We get so caught up in our differences, that sometimes it is good to see that the milk of human kindness remains–even among the most bitter ideological foes–well, the milk of human kindness. That was my reaction to a column by very conservative, pro life columnist Robert Novak, just diagnosed with serious brain cancer. And who were big helpers of Novak in his time of need? The very liberal, pro choice political consultant, Bob Shrum, the very liberal, pro choice Senator Ted Kennedy (who also has brain cancer) and his wife Vicki, as well as the very liberal, pro choice columnist Al Hunt and his wife, reporter Judy Woodruff.
My dear friend, the Democratic political operative Bob Shrum, asked Sen. Kennedy’s wife, Vicki, to call me about Dr. Friedman. I barely know Mrs. Kennedy, but I have found her to be a warm and gracious person. I have had few good things to say about Teddy Kennedy since I first met him at the 1960 Democratic National Convention in Los Angeles, but he and his wife have treated me like a close friend. She was enthusiastic about Dr. Friedman and urged me to opt for surgery at Duke, which I did.
The Kennedys were not concerned by political and ideological differences when someone’s life was at stake, recalling at least the myth of milder days in Washington. My long conversation with Vicki Kennedy filled me with hope.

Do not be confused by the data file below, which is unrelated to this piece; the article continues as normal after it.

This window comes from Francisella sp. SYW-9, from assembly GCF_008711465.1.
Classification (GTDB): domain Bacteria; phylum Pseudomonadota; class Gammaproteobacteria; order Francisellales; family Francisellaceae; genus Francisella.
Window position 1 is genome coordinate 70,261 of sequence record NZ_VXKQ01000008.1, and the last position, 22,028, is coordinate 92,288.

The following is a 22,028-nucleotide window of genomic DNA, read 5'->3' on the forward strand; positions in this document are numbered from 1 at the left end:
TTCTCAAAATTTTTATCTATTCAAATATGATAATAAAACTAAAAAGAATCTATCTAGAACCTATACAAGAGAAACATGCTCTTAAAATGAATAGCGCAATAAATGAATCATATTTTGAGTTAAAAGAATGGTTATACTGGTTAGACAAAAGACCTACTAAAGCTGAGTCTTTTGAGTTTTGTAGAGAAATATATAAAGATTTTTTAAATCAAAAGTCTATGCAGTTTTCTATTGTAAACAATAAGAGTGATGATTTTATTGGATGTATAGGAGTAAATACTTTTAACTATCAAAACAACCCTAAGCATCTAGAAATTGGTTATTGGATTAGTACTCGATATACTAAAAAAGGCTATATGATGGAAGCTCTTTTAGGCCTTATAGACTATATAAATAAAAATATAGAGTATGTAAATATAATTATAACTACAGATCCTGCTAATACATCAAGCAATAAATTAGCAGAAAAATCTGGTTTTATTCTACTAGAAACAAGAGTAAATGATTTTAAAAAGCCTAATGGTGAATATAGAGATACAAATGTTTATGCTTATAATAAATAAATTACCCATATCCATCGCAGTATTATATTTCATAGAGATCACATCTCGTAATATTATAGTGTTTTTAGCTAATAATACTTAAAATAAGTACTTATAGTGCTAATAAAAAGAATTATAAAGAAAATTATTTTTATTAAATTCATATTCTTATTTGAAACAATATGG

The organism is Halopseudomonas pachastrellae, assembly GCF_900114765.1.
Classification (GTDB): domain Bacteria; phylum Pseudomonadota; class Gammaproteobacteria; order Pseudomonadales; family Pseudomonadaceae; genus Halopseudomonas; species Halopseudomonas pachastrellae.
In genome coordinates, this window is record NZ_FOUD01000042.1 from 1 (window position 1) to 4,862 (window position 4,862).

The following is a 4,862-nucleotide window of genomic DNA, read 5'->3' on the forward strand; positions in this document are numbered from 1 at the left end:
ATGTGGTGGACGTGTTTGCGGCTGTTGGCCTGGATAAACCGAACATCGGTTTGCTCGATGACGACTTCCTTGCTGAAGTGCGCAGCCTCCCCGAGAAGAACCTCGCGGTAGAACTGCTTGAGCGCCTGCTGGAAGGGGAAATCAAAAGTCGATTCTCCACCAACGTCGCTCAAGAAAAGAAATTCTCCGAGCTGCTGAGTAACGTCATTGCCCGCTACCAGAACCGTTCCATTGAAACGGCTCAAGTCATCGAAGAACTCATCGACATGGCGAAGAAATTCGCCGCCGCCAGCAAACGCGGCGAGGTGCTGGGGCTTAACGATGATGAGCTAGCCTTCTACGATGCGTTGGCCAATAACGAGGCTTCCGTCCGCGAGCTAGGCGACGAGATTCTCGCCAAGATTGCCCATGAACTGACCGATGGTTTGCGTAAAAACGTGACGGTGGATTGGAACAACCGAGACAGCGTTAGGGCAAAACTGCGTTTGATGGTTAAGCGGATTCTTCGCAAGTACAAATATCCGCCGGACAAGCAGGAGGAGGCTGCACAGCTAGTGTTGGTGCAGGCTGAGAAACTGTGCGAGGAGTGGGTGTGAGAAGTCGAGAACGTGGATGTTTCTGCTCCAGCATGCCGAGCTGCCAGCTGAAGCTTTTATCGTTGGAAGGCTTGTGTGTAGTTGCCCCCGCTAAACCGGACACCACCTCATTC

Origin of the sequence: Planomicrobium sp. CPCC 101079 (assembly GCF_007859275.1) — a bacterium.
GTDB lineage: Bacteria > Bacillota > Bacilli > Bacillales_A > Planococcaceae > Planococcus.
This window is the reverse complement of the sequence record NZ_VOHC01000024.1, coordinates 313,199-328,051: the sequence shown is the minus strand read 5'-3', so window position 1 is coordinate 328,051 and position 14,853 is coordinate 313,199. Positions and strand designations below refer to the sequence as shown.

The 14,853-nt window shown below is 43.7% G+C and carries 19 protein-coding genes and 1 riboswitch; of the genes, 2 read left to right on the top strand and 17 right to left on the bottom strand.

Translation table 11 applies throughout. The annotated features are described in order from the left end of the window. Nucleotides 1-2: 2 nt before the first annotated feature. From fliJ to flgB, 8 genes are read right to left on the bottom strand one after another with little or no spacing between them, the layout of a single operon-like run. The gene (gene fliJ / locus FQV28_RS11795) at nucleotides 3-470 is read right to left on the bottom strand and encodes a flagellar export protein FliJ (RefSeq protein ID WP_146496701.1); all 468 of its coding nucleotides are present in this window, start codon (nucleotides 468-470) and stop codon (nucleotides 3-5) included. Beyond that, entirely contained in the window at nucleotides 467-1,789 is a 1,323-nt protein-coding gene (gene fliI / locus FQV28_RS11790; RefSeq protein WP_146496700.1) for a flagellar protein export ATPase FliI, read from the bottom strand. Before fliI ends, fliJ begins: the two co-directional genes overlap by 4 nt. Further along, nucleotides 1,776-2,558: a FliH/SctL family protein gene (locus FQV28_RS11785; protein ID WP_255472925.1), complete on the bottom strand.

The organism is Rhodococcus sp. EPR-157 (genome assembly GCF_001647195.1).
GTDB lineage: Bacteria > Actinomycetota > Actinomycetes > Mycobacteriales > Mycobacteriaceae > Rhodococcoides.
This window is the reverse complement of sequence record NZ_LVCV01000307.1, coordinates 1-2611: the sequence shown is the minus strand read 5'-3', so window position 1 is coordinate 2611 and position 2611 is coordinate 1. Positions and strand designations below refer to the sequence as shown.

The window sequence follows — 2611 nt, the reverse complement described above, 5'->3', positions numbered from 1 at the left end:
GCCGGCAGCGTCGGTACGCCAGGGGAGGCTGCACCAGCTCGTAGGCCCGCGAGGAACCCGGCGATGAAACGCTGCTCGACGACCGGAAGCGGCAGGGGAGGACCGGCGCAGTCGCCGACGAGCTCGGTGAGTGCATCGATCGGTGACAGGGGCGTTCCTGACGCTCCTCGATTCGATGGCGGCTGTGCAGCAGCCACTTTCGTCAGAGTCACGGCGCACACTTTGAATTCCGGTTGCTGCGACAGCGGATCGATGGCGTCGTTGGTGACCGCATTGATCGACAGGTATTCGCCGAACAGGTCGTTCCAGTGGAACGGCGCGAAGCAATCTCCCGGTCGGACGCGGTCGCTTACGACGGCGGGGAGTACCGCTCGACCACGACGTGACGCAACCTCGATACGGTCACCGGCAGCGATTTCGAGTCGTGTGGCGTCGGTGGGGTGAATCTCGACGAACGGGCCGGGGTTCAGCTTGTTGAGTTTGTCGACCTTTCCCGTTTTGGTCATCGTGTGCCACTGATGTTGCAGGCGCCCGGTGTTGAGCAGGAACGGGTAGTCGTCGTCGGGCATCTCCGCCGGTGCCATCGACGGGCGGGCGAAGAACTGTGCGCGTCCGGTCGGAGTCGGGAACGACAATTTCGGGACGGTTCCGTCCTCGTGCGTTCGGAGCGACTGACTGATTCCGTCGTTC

What greater gift can anyone give someone facing a life-threatening illness?
Novak had surgery that removed a large cancer from his brain and received succor from his friends Hunt and Woodruff. And also from someone else. He continues:
Support for me and promises of prayers sent for me poured in from all sides, including political figures who had not been happy with my columns. I’m told that President George W. Bush has not liked my criticism, particularly of his Iraq war policy. But the president is a compassionate man, and he telephoned me at 7:24 a.m. on August 15, six minutes before I went into surgery. The conversation lasted only a minute, but his prayerful concern was touching and much appreciated.
Yes. When illness or death strike, it is always heartening to see the hatchets buried and people acting with true compassion and love. Let’s remember Novak’s tale during the upcoming bitter campaign season.